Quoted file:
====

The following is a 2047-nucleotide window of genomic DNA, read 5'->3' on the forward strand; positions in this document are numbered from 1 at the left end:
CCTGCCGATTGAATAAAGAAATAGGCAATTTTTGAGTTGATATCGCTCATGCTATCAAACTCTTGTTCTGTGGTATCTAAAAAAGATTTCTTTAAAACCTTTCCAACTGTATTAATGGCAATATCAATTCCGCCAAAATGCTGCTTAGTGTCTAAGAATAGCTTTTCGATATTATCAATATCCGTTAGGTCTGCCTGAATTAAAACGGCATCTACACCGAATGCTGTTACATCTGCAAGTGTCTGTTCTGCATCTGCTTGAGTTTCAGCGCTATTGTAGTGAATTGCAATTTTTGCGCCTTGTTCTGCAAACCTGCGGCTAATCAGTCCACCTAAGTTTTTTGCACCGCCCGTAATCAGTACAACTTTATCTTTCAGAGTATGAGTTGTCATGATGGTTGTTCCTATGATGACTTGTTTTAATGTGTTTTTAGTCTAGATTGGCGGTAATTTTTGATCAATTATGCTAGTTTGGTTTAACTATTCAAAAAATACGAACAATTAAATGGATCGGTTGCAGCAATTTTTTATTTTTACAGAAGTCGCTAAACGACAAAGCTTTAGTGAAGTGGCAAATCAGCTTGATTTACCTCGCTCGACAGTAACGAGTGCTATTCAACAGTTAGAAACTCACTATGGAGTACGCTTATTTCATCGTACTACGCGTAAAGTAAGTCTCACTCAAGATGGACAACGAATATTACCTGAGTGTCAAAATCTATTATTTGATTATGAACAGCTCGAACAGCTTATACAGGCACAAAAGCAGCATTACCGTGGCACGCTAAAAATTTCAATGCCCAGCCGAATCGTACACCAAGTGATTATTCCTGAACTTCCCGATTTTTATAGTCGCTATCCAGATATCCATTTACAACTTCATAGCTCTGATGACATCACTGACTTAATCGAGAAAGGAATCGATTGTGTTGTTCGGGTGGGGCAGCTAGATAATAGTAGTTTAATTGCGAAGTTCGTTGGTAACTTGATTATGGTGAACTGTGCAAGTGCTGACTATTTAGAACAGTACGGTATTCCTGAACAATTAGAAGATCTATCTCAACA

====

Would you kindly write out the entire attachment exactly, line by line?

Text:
The following is a 2047-nucleotide window of genomic DNA, read 5'->3' on the forward strand; positions in this document are numbered from 1 at the left end:
CCTGCCGATTGAATAAAGAAATAGGCAATTTTTGAGTTGATATCGCTCATGCTATCAAACTCTTGTTCTGTGGTATCTAAAAAAGATTTCTTTAAAACCTTTCCAACTGTATTAATGGCAATATCAATTCCGCCAAAATGCTGCTTAGTGTCTAAGAATAGCTTTTCGATATTATCAATATCCGTTAGGTCTGCCTGAATTAAAACGGCATCTACACCGAATGCTGTTACATCTGCAAGTGTCTGTTCTGCATCTGCTTGAGTTTCAGCGCTATTGTAGTGAATTGCAATTTTTGCGCCTTGTTCTGCAAACCTGCGGCTAATCAGTCCACCTAAGTTTTTTGCACCGCCCGTAATCAGTACAACTTTATCTTTCAGAGTATGAGTTGTCATGATGGTTGTTCCTATGATGACTTGTTTTAATGTGTTTTTAGTCTAGATTGGCGGTAATTTTTGATCAATTATGCTAGTTTGGTTTAACTATTCAAAAAATACGAACAATTAAATGGATCGGTTGCAGCAATTTTTTATTTTTACAGAAGTCGCTAAACGACAAAGCTTTAGTGAAGTGGCAAATCAGCTTGATTTACCTCGCTCGACAGTAACGAGTGCTATTCAACAGTTAGAAACTCACTATGGAGTACGCTTATTTCATCGTACTACGCGTAAAGTAAGTCTCACTCAAGATGGACAACGAATATTACCTGAGTGTCAAAATCTATTATTTGATTATGAACAGCTCGAACAGCTTATACAGGCACAAAAGCAGCATTACCGTGGCACGCTAAAAATTTCAATGCCCAGCCGAATCGTACACCAAGTGATTATTCCTGAACTTCCCGATTTTTATAGTCGCTATCCAGATATCCATTTACAACTTCATAGCTCTGATGACATCACTGACTTAATCGAGAAAGGAATCGATTGTGTTGTTCGGGTGGGGCAGCTAGATAATAGTAGTTTAATTGCGAAGTTCGTTGGTAACTTGATTATGGTGAACTGTGCAAGTGCTGACTATTTAGAACAGTACGGTATTCCTGAACAATTAGAAGATCTATCTCAACA